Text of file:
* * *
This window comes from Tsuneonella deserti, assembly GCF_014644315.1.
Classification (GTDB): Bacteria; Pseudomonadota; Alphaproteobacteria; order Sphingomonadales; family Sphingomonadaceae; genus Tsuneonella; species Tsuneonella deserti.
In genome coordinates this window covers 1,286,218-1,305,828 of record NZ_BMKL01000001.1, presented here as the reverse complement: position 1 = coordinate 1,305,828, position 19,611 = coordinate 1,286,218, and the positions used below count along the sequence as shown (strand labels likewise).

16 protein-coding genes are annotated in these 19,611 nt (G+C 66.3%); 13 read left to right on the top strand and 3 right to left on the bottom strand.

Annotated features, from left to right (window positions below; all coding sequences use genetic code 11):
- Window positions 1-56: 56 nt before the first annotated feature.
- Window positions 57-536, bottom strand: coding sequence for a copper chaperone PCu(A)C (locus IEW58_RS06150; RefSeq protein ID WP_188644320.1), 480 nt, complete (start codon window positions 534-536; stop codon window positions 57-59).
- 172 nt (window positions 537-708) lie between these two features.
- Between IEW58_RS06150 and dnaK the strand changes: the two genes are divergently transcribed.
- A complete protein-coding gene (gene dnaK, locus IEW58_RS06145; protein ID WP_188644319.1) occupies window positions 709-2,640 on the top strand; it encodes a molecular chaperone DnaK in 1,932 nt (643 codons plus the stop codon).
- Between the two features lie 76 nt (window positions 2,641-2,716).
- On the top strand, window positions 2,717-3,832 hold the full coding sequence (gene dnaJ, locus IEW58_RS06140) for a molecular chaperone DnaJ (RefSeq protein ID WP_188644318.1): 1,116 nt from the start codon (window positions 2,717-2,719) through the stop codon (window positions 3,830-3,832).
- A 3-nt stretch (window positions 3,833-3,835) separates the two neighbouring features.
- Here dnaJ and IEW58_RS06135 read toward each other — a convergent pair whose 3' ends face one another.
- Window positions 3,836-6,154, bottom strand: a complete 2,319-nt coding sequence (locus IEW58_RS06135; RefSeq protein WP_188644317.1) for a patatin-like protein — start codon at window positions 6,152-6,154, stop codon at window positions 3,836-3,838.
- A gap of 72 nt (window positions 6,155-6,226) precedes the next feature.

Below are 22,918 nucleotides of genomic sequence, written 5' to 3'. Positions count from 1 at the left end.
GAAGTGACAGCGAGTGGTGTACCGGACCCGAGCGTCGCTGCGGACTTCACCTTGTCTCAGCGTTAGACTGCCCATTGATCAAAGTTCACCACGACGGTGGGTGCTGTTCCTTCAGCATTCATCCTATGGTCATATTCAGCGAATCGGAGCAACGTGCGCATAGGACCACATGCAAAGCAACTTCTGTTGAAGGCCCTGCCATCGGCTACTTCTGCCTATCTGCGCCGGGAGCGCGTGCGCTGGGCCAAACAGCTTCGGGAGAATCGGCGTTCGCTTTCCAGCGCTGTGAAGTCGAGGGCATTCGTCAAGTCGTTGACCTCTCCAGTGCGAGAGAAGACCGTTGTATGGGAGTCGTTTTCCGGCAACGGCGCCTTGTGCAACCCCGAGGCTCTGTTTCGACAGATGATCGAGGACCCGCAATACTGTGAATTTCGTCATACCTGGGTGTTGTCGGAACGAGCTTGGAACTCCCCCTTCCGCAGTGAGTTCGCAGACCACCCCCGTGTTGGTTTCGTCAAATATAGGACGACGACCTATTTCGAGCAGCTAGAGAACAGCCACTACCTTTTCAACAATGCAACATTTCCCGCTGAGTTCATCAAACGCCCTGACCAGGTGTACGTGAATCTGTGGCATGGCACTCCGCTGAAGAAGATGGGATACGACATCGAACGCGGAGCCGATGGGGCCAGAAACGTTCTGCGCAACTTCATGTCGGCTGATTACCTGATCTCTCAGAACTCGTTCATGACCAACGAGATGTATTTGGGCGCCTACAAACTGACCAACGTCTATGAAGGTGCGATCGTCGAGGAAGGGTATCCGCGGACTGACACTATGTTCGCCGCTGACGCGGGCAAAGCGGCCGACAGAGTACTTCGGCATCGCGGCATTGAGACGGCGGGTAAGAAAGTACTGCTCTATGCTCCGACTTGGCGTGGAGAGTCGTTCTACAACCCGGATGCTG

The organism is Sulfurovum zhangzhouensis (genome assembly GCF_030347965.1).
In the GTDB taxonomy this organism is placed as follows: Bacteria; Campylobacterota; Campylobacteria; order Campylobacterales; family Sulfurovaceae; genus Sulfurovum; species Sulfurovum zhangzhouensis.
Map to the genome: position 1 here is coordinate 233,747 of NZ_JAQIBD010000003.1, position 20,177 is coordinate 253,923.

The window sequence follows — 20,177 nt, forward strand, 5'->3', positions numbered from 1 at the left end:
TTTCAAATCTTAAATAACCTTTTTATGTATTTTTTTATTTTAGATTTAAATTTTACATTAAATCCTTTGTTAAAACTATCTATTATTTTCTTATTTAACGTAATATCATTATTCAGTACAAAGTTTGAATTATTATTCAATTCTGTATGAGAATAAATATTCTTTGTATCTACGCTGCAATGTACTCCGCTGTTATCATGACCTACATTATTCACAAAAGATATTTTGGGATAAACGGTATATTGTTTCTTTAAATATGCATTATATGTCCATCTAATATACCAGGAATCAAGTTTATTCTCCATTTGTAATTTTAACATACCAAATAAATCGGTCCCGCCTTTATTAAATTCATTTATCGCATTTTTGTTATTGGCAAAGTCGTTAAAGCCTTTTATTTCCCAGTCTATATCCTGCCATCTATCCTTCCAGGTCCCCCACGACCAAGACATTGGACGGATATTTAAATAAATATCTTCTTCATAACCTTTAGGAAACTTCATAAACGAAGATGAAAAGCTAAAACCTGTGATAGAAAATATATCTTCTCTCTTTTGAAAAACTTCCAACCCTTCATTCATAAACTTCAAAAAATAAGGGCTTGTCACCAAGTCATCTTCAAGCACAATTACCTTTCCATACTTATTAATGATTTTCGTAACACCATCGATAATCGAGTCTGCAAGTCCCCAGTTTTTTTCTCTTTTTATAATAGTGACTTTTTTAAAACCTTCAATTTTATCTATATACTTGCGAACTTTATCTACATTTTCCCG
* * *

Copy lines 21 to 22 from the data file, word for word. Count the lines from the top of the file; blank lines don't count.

Map to the genome: position 1 here is coordinate 233,747 of NZ_JAQIBD010000003.1, position 20,177 is coordinate 253,923.

The window sequence follows — 20,177 nt, forward strand, 5'->3', positions numbered from 1 at the left end: